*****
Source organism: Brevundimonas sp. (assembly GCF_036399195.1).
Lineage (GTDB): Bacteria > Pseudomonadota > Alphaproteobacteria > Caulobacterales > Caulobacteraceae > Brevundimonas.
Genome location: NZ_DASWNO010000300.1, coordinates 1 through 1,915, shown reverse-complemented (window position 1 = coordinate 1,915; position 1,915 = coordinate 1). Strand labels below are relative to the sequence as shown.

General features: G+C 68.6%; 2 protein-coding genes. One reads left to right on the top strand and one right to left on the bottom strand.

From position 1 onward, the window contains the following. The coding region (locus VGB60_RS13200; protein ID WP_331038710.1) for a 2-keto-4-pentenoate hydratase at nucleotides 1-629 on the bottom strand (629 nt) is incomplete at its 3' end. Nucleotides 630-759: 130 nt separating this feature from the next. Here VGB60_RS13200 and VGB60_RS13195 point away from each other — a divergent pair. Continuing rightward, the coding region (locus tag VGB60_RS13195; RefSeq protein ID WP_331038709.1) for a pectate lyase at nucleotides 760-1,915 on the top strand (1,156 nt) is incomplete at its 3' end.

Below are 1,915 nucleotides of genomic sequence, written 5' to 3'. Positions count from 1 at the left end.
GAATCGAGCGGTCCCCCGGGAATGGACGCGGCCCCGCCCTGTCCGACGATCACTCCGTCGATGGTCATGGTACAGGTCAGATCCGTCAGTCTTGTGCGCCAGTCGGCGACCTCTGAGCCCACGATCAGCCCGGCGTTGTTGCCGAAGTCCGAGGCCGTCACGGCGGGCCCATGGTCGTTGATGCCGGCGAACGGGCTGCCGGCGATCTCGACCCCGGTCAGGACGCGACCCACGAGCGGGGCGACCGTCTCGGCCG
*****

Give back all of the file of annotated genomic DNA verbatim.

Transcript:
Source organism: Brevundimonas sp. (assembly GCF_036399195.1).
Lineage (GTDB): Bacteria > Pseudomonadota > Alphaproteobacteria > Caulobacterales > Caulobacteraceae > Brevundimonas.
Genome location: NZ_DASWNO010000300.1, coordinates 1 through 1,915, shown reverse-complemented (window position 1 = coordinate 1,915; position 1,915 = coordinate 1). Strand labels below are relative to the sequence as shown.

General features: G+C 68.6%; 2 protein-coding genes. One reads left to right on the top strand and one right to left on the bottom strand.

From position 1 onward, the window contains the following. The coding region (locus VGB60_RS13200; protein ID WP_331038710.1) for a 2-keto-4-pentenoate hydratase at nucleotides 1-629 on the bottom strand (629 nt) is incomplete at its 3' end. Nucleotides 630-759: 130 nt separating this feature from the next. Here VGB60_RS13200 and VGB60_RS13195 point away from each other — a divergent pair. Continuing rightward, the coding region (locus tag VGB60_RS13195; RefSeq protein ID WP_331038709.1) for a pectate lyase at nucleotides 760-1,915 on the top strand (1,156 nt) is incomplete at its 3' end.

Below are 1,915 nucleotides of genomic sequence, written 5' to 3'. Positions count from 1 at the left end.
GAATCGAGCGGTCCCCCGGGAATGGACGCGGCCCCGCCCTGTCCGACGATCACTCCGTCGATGGTCATGGTACAGGTCAGATCCGTCAGTCTTGTGCGCCAGTCGGCGACCTCTGAGCCCACGATCAGCCCGGCGTTGTTGCCGAAGTCCGAGGCCGTCACGGCGGGCCCATGGTCGTTGATGCCGGCGAACGGGCTGCCGGCGATCTCGACCCCGGTCAGGACGCGACCCACGAGCGGGGCGACCGTCTCGGCCG